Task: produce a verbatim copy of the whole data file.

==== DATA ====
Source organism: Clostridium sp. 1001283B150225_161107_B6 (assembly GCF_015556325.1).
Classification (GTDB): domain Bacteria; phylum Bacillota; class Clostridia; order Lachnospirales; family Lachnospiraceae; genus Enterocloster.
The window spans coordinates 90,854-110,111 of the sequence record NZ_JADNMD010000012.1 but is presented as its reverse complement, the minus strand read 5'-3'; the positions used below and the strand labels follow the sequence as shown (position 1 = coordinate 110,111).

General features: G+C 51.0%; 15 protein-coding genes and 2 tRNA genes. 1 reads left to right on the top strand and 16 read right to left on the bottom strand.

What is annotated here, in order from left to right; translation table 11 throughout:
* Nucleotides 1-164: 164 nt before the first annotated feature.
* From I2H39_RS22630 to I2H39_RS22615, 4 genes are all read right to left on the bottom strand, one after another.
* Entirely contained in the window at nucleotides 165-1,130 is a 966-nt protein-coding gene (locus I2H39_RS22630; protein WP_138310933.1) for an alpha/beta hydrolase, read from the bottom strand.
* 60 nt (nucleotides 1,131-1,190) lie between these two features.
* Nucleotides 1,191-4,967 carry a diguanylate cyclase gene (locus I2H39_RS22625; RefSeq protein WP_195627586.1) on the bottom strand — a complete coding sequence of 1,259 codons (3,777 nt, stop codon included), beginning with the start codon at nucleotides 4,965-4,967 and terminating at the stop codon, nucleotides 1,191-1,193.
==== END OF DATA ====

Source organism: Clostridium sp. 1001283B150225_161107_B6 (assembly GCF_015556325.1).
Classification (GTDB): domain Bacteria; phylum Bacillota; class Clostridia; order Lachnospirales; family Lachnospiraceae; genus Enterocloster.
The window spans coordinates 90,854-110,111 of the sequence record NZ_JADNMD010000012.1 but is presented as its reverse complement, the minus strand read 5'-3'; the positions used below and the strand labels follow the sequence as shown (position 1 = coordinate 110,111).

General features: G+C 51.0%; 15 protein-coding genes and 2 tRNA genes. 1 reads left to right on the top strand and 16 read right to left on the bottom strand.

What is annotated here, in order from left to right; translation table 11 throughout:
* Nucleotides 1-164: 164 nt before the first annotated feature.
* From I2H39_RS22630 to I2H39_RS22615, 4 genes are all read right to left on the bottom strand, one after another.
* Entirely contained in the window at nucleotides 165-1,130 is a 966-nt protein-coding gene (locus I2H39_RS22630; protein WP_138310933.1) for an alpha/beta hydrolase, read from the bottom strand.
* 60 nt (nucleotides 1,131-1,190) lie between these two features.
* Nucleotides 1,191-4,967 carry a diguanylate cyclase gene (locus I2H39_RS22625; RefSeq protein WP_195627586.1) on the bottom strand — a complete coding sequence of 1,259 codons (3,777 nt, stop codon included), beginning with the start codon at nucleotides 4,965-4,967 and terminating at the stop codon, nucleotides 1,191-1,193.